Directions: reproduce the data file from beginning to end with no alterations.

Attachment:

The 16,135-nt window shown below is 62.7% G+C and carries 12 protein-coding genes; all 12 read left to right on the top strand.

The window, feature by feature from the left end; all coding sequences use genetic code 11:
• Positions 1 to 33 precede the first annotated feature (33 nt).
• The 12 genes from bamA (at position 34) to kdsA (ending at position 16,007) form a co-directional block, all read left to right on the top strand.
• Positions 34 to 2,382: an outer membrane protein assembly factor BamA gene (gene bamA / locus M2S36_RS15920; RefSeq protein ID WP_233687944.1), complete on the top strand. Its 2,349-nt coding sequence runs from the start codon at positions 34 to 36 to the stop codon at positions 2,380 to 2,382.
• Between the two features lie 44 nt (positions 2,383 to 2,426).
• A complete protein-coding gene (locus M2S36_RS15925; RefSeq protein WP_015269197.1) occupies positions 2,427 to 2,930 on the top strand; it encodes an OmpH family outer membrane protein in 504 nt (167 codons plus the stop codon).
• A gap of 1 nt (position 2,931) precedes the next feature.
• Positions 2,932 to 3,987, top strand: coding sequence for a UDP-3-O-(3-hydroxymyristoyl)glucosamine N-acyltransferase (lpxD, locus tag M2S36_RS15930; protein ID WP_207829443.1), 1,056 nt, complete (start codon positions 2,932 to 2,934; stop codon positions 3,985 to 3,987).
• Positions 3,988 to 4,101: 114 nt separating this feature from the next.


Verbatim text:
The 16,135-nt window shown below is 62.7% G+C and carries 12 protein-coding genes; all 12 read left to right on the top strand.

The window, feature by feature from the left end; all coding sequences use genetic code 11:
• Positions 1 to 33 precede the first annotated feature (33 nt).
• The 12 genes from bamA (at position 34) to kdsA (ending at position 16,007) form a co-directional block, all read left to right on the top strand.
• Positions 34 to 2,382: an outer membrane protein assembly factor BamA gene (gene bamA / locus M2S36_RS15920; RefSeq protein ID WP_233687944.1), complete on the top strand. Its 2,349-nt coding sequence runs from the start codon at positions 34 to 36 to the stop codon at positions 2,380 to 2,382.
• Between the two features lie 44 nt (positions 2,383 to 2,426).
• A complete protein-coding gene (locus M2S36_RS15925; RefSeq protein WP_015269197.1) occupies positions 2,427 to 2,930 on the top strand; it encodes an OmpH family outer membrane protein in 504 nt (167 codons plus the stop codon).
• A gap of 1 nt (position 2,931) precedes the next feature.
• Positions 2,932 to 3,987, top strand: coding sequence for a UDP-3-O-(3-hydroxymyristoyl)glucosamine N-acyltransferase (lpxD, locus tag M2S36_RS15930; protein ID WP_207829443.1), 1,056 nt, complete (start codon positions 2,932 to 2,934; stop codon positions 3,985 to 3,987).
• Positions 3,988 to 4,101: 114 nt separating this feature from the next.